The Federal Bankruptcy Exemptions

Some states allow you to use the federal bankruptcy exemptions rather than your state's exemptions. Find out if you can use the federal exemptions and what property is protected.

You don’t lose all of your property when you file for bankruptcy. In fact, many people can protect most, if not all of what they own. You’ll know what you can keep by reviewing bankruptcy exemption law.

In this article, you’ll learn:

  • when you can use the federal bankruptcy exemptions, and
  • how federal exemptions differ from state exemptions.

The federal bankruptcy exemption amounts adjust every three years with the next adjustment occurring April 2019.

Bankruptcy Exemptions Protect Property

Each state has a set of bankruptcy exemptions that a bankruptcy filer can use to protect assets in bankruptcy. Federal law also has a set of federal bankruptcy exemptions. Exemptions protect property in both Chapter 7 and Chapter 13.

Who Can Use Federal Bankruptcy Exemptions

Your state determines whether you must use your state’s exemptions or if you can choose the federal list instead. If you get to choose, you must pick one or the other—you can’t mix and match items from both lists.

Currently, if you live in one of the following states, you can choose the state or the federal bankruptcy exemptions:

Alaska, Arkansas, Connecticut, District of Columbia, Hawaii, Kentucky, Massachusetts, Michigan, Minnesota, New Hampshire, New Jersey, New Mexico, New York, Oregon, Pennsylvania, Rhode Island, Texas, Vermont, Washington, and Wisconsin.

If you don't reside in one of these states, you're limited to your own state’s exemptions. Some states allow two state choices—for example, see California’s exemption scheme.

Property Protected With Federal Bankruptcy Exemptions

You’ll find current, commonly-used federal exemptions listed below. If you are a married couple filing jointly, you can double the exemption amounts. The amounts are accurate as of April 2016 and will change April 2019.

The Homestead Exemption Protects Your Residence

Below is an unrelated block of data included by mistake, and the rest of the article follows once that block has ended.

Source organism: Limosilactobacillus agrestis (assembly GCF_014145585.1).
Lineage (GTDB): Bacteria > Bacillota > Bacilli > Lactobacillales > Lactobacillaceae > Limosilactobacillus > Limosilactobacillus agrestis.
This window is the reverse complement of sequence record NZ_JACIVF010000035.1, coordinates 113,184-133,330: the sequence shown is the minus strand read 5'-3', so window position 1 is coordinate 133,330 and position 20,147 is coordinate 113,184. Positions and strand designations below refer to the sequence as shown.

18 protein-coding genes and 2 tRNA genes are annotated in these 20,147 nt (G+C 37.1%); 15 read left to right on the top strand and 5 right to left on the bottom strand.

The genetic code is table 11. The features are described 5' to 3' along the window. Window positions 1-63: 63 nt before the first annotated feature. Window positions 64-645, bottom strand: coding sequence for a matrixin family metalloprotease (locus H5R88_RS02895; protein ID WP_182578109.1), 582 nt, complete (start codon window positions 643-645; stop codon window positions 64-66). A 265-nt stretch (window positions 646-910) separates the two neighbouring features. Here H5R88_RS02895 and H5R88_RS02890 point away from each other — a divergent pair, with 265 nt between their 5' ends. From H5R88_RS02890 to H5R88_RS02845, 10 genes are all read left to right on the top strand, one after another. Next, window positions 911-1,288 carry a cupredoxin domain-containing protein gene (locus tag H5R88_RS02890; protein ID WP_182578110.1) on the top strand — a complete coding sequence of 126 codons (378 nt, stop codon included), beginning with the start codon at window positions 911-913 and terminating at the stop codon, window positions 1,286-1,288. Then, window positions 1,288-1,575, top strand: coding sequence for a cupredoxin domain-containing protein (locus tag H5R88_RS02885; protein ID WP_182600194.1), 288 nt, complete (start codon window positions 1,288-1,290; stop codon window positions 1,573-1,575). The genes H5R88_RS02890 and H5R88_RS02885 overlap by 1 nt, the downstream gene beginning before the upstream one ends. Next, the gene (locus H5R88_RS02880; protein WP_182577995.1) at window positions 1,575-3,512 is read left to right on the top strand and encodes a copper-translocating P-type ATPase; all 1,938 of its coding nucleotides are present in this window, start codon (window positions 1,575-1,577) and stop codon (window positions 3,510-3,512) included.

You can currently protect $23,675 of equity in your principal place of residence under the federal exemptions (you must live in the home to use the homestead exemption). The residential property can be:

  • a house or another dwelling, such as a condominium, or
  • personal property used as a residence (such as a residential trailer).

The homestead exemption isn’t available to protect equity in investment or rental properties.

Personal Property Exemptions Protect Your Belongings

Personal property includes all property you have other than real estate. Here are some commonly-used federal personal property exemptions:

  • $3,775 for your motor vehicle
  • $1,600 for jewelry
  • $12,625 aggregate value ($600 per individual item) on household goods (furnishings, appliances, clothes, books, animals, crops, musical instruments)
  • $2,375 for tools of the trade including implements and books
  • health aids, and
  • $12,625 in loan value, accrued dividends, or interest in a life insurance policy.

Support or Benefit Exemptions

  • spousal support or child support that you reasonably need for your support
  • life insurance payments that you need for your support, and
  • all Social Security benefits, unemployment benefits, veteran’s benefits, public assistance, and disability or illness benefits.

Exemptions Protecting Personal Injury Recovery

  • $23,675 for personal injury except for pain and suffering or pecuniary loss
  • any award for the loss of future earnings you need for support
  • any recovery for the wrongful death of the person you relied on for support, and
  • all compensation received as a result of being a crime victim.

Retirement Account Protections

Retirement accounts that are exempt from taxation are fully exempt. However, IRAs and Roth IRAS are capped at $1,283,025 on IRAs and Roth IRAs. (Learn more in Your Retirement Plan in Bankruptcy.)

Wildcard Exemption

You can apply the federal wildcard exemption to any property you own. Currently, $1,250 plus $11,850 of any unused portion of your homestead exemption is available to exempt any property of your choosing. (To learn more, the Wildcard Exemption).

Updated: September 27, 2018

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